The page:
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White House musical chairs tarnishes Dollar

White House musical chairs tarnishes Dollar

Political fallout after the unrest in Charlottesville and the cabinet reshuffling last week instilled doubt in investors who priced in concerns that President Trump was able to impose his infrastructure plans and/or tax reforms (this year). This caused the Dollar to fall against its major peers and the Pound closed at 1.2874, whilst the Euro closed at 1.1765.

The latest University of Michigan consumer confidence index was firmer than expected, increasing to 97.6 for August from 93.4 previously. There was a strong advance in the expectations component which supported sentiment surrounding spending and eased potential concerns surrounding an underlying downturn.

It’s a light calendar week concerning data this week. Nonetheless, Fed Chair Yellen will speak at Jackson Hole on Friday. Yellen’s subject is “financial stability’’ but it’s not clear whether she’ll offer any surprises on the policy outlook. The FOMC is now widely expected to announce balance sheet unwinding next month.


Sterling faltered in the lack of eco data and one-year UK interest-rate swaps drifted lower. Market expectations of an increase in interest rates continued to fade despite mixed data releases during the week. Markets, overall, were still unable to find any convincing reasons to buy Sterling on fundamental grounds. The Pound was, again, unable to hold above 1.2900 against the Dollar while GBPEUR weakened to the 1.0953 area.

There was a further small increase in Sterling short positions, according to the latest commitment of traders (COT) data, to the highest level since late June which may curtail further selling pressure, although positioning is certainly not extreme with the number of shorts still substantially below the levels seen earlier in 2017. The Rightmove house-price index declined 0.9% on seasonal grounds as the year-on-year rate edged higher to 3.1% from 2.8%. There was little change on Monday with Sterling marginally stronger.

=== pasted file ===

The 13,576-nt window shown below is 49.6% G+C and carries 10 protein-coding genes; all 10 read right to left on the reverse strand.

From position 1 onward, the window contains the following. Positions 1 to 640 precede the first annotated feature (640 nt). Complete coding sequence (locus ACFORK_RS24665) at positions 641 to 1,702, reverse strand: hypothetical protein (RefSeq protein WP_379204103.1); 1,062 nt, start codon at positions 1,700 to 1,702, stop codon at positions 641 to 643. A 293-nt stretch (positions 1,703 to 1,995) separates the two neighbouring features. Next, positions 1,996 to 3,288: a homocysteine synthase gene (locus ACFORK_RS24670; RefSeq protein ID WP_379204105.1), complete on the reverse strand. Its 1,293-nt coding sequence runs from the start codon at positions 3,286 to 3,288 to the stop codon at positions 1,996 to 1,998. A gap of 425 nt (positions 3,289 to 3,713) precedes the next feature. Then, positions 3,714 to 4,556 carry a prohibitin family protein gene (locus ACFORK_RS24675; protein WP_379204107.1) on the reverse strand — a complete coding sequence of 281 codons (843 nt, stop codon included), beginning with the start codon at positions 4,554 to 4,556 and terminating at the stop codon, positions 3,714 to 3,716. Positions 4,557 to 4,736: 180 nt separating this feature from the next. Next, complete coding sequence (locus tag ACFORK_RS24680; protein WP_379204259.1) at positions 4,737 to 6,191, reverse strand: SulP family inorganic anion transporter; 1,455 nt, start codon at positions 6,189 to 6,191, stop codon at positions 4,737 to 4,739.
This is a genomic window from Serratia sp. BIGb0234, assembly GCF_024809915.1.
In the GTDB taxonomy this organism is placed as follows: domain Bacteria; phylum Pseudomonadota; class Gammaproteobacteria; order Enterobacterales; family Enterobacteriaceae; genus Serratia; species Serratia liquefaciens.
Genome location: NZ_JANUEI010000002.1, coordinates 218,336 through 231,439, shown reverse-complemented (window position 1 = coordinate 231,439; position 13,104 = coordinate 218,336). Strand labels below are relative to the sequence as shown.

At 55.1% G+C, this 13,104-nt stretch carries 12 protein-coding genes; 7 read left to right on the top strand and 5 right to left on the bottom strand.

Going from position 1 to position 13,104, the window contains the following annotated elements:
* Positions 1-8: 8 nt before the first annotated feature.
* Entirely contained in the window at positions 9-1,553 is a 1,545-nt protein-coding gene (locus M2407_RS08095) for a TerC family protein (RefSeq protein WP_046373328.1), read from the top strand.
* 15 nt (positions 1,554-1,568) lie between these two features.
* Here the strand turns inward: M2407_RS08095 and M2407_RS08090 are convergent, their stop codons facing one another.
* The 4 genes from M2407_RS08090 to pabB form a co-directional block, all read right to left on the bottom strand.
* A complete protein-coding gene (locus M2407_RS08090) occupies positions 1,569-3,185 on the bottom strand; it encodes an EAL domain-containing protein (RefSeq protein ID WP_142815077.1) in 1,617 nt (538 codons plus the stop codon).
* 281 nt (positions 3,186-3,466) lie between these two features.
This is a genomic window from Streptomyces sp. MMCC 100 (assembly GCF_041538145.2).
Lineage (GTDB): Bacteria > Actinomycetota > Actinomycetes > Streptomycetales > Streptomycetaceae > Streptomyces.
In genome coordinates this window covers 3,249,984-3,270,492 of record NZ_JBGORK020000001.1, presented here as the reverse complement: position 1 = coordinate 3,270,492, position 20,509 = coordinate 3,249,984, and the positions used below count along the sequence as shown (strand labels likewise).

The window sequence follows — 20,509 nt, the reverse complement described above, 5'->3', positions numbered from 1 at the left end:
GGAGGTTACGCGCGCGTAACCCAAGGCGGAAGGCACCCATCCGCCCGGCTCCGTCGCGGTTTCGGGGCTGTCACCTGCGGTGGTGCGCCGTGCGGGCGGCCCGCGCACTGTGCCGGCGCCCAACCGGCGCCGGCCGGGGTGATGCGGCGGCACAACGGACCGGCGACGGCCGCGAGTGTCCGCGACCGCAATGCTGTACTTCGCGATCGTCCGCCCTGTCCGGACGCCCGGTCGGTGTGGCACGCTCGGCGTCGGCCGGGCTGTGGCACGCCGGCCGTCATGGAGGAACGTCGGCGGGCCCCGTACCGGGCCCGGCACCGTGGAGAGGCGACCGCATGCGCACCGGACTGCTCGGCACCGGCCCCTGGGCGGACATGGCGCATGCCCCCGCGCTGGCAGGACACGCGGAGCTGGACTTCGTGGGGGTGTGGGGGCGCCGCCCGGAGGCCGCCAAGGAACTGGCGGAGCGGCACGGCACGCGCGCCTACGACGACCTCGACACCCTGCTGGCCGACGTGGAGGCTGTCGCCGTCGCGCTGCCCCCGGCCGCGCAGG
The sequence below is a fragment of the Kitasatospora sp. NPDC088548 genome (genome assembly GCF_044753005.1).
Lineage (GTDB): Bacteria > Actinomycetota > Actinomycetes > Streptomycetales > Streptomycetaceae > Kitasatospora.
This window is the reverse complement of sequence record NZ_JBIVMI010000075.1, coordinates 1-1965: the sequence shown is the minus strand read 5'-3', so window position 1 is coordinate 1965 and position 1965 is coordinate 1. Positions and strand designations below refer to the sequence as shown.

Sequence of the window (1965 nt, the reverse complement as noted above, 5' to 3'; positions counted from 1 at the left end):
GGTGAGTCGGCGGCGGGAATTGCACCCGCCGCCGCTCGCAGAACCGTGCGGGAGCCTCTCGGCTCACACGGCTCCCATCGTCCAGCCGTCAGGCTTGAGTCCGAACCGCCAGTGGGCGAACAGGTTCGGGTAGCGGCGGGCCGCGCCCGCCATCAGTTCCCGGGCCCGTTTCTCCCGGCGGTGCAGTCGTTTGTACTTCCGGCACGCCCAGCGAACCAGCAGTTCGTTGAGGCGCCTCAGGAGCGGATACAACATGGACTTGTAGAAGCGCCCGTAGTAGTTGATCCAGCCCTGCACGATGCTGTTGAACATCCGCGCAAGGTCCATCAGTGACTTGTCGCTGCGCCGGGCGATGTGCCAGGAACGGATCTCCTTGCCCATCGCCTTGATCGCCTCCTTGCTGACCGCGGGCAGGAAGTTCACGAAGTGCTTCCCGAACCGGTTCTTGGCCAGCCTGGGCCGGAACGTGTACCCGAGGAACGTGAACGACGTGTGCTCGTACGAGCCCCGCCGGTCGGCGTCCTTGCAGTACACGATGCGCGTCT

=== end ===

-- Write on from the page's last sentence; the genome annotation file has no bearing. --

The European Central Bank (ECB) president Mario Draghi is returning from summer holidays this week and all eyes will be on his communication following strong economic data but also a significant Euro appreciation. The ECB President is set to be among the speakers at the annual central bank symposium at Jackson Hole, Wyoming, this week for the first time in three years. In 2014, he hinted at QE and now the focus is on tapering signals. We expect him to deliver a dovish message and to not give any new communication on the issue of tapering of asset purchases.

Meanwhile, the Euro remains under pressure in light of last week’s ECB minutes which showed that the members of the Council were worried over the exchange rate appreciation and felt that accommodation was needed in either direction.

In the absence of key catalysts, Euro investors will eye the German Buba monthly report and sentiment on the European markets for fresh impetus.

Data To Watch:
9:30am GBP Public Sector Net Borrowing (Jul)
1:30pm USD Chicago Fed National Activity Index (Jul)

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